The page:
Wednesday, May 14, 2014

Short the Market!

As the Sensex and Nifty surge to all-time highs and giddy pundits predict that Narendra Modi’s projected rise to the Prime Ministerial gaddi will send the markets into the stratosphere, I would like to hand out an outsider tip: short the market!

Most of the money inflating the Indian indices has come from foreign institutional investors (FIIs), and if reality bites on the 16th, we can expect a torrid flow back and a radical correction in the markets and the value of the Rupee.

That will create a sense of panic and doom and lay the whammy on those trying to put together a non-Modi government.

Perhaps that, rather than the fabled “animal spirits” of foreign investors, is behind the ballooning markets.

Look at it from the point of view of the Powers that be, the Permanent Members of the UN Security Council.

The United States and China are engaged in a delicate pas de deux, the one pushing for a process that would bring in a multi-party democracy in Beijing and the other insisting that the existing Beagle Boys gang is best for the Chinese people.

(I think Michelle Obama and kids pushed the American message with great delicacy on their recent trip to China but had little success – even after the Pentagon tried to assuage Chinese fears of losing Tibet by flicking the kill switch on one of our B-15 troop transports. It also seems to me that Beijing’s mad dog behavior towards Japan and Vietnam is intended to signal its readiness to take off the gloves.)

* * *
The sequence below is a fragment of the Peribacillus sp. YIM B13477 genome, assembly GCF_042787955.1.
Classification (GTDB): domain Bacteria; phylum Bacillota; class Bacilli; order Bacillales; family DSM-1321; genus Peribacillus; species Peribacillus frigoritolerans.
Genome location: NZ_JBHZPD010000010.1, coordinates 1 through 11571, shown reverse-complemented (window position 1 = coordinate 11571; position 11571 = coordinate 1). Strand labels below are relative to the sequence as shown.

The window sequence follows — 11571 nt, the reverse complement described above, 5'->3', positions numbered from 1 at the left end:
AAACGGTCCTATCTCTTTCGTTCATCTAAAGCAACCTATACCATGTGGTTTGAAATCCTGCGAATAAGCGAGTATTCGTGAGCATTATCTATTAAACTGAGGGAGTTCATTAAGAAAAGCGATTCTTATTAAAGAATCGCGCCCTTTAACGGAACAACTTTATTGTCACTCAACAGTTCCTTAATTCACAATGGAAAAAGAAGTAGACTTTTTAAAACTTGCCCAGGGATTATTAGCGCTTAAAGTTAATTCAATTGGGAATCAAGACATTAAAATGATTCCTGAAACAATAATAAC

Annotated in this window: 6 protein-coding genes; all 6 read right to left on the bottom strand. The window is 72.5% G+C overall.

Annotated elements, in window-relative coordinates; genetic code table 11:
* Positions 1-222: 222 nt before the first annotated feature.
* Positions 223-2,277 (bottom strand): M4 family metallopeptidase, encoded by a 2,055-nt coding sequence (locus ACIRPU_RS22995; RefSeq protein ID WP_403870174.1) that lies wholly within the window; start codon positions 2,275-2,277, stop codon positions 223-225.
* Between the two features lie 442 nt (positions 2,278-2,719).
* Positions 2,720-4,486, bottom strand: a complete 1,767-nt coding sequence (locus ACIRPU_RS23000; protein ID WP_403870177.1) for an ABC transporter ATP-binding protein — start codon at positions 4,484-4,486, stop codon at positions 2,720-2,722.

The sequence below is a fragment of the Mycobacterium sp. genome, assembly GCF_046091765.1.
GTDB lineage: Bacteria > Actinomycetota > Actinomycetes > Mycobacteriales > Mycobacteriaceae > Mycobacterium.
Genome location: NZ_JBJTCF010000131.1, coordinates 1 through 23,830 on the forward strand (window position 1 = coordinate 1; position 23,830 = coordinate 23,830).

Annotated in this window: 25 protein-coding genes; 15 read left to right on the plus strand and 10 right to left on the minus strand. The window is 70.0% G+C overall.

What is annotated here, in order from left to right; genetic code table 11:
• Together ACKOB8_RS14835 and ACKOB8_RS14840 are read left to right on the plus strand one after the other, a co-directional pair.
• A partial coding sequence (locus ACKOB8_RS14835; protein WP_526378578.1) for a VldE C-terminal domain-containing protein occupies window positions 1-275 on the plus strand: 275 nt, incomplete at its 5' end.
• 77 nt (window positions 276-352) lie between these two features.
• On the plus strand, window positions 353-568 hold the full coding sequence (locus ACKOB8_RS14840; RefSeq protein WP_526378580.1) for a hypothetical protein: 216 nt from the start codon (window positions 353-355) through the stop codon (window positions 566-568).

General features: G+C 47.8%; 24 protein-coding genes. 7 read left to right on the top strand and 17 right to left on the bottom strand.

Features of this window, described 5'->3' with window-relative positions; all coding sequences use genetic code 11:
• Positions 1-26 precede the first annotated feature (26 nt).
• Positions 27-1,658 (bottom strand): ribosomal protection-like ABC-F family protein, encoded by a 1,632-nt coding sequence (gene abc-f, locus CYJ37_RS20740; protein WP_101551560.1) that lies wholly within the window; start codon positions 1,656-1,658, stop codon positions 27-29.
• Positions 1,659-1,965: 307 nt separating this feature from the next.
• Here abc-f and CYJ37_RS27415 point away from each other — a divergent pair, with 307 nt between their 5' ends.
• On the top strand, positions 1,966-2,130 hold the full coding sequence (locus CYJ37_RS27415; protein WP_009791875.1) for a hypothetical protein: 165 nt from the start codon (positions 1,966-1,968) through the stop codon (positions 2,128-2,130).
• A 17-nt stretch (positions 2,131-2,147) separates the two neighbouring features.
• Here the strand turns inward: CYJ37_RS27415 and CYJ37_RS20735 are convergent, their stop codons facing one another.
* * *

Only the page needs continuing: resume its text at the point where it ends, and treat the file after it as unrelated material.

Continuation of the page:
At this suspenseful stage, neither Beijing nor Washington wants a regime in New Delhi capable of an assertive foreign policy.

Britain, France and the Russian Federation all have important arms supply relationships with India that would not be improved by having a strong and stable government in Delhi.

Additionally, Britain’s hopes of investing in India its ill-gotten trillions from organized crime, especially the “illicit drugs” trade out of Afghanistan, depend on weakness in Delhi.

Going by recent developments, I think the main conduit for those investments is going to be the TATA group. Its Chairman emeritus has just been given a knighthood of “the order of the British Empire” – yes, the same one that killed about 500 million Indians in less than 200 years – and his successor’s background is in infrastructure (the sector into which most FII money will probably go). Also,Voltas, a TATA company, continues to signal that the Brits will not want for toadies when they come, again.

In combination then, my tip to savvy investors is to short the market for the aftermath of the 16th, and go long on TATA Infra.

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